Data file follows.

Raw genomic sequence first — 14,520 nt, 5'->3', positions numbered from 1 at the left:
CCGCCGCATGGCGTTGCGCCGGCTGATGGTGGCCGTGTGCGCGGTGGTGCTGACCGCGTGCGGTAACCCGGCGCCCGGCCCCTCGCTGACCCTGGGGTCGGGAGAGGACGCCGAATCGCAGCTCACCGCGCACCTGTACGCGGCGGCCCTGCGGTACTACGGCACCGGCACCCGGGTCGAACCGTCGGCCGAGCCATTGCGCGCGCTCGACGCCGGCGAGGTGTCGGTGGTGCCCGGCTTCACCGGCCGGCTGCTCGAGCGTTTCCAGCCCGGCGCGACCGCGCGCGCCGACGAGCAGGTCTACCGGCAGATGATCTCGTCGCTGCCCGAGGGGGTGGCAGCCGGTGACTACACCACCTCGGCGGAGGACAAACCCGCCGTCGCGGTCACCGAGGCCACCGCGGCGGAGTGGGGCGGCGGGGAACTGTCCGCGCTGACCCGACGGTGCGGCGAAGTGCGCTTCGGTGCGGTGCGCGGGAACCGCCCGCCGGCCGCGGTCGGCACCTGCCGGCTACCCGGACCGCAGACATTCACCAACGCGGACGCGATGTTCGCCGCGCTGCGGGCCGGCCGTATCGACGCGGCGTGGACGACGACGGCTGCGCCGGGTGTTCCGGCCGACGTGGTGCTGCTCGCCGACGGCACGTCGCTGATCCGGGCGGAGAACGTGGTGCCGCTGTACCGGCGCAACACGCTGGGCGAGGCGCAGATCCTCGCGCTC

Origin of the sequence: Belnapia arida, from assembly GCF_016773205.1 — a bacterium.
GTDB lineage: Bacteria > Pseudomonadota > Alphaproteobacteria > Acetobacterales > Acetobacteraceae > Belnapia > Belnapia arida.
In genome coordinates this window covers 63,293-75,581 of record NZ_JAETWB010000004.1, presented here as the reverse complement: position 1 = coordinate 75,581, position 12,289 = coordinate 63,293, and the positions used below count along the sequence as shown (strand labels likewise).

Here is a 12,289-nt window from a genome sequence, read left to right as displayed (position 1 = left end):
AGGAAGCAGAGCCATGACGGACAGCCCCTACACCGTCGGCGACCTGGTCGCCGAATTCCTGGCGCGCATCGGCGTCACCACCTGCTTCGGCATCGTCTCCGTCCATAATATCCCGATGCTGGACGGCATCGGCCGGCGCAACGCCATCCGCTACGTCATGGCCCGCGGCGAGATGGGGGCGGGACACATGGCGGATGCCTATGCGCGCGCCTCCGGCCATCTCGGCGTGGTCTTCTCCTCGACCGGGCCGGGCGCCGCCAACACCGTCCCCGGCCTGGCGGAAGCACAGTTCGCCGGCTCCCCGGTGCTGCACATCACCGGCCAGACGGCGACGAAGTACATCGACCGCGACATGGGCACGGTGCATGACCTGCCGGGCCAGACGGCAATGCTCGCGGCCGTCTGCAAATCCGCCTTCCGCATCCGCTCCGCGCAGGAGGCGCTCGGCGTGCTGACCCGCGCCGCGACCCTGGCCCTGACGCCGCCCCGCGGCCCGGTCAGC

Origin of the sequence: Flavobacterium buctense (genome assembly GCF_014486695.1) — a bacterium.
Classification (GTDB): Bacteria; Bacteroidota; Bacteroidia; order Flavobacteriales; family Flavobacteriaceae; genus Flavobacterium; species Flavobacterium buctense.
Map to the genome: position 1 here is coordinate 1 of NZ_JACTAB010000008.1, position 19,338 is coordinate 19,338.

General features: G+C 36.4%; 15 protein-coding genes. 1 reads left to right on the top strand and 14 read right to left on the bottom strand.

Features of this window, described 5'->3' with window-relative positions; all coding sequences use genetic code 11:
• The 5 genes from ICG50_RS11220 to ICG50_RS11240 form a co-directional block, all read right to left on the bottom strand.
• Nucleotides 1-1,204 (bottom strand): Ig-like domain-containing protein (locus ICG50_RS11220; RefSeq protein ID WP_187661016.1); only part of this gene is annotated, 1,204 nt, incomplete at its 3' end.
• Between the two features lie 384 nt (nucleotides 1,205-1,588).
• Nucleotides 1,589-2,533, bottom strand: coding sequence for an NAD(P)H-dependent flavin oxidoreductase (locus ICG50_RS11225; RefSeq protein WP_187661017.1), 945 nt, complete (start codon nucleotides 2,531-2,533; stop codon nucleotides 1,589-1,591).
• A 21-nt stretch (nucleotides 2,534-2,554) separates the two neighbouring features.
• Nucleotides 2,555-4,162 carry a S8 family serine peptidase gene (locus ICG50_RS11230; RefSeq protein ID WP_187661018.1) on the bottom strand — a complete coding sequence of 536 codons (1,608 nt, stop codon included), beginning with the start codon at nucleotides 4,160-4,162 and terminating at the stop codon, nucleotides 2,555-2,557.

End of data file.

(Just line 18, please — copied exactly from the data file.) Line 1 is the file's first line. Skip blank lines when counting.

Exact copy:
• Nucleotides 2,555-4,162 carry a S8 family serine peptidase gene (locus ICG50_RS11230; RefSeq protein ID WP_187661018.1) on the bottom strand — a complete coding sequence of 536 codons (1,608 nt, stop codon included), beginning with the start codon at nucleotides 4,160-4,162 and terminating at the stop codon, nucleotides 2,555-2,557.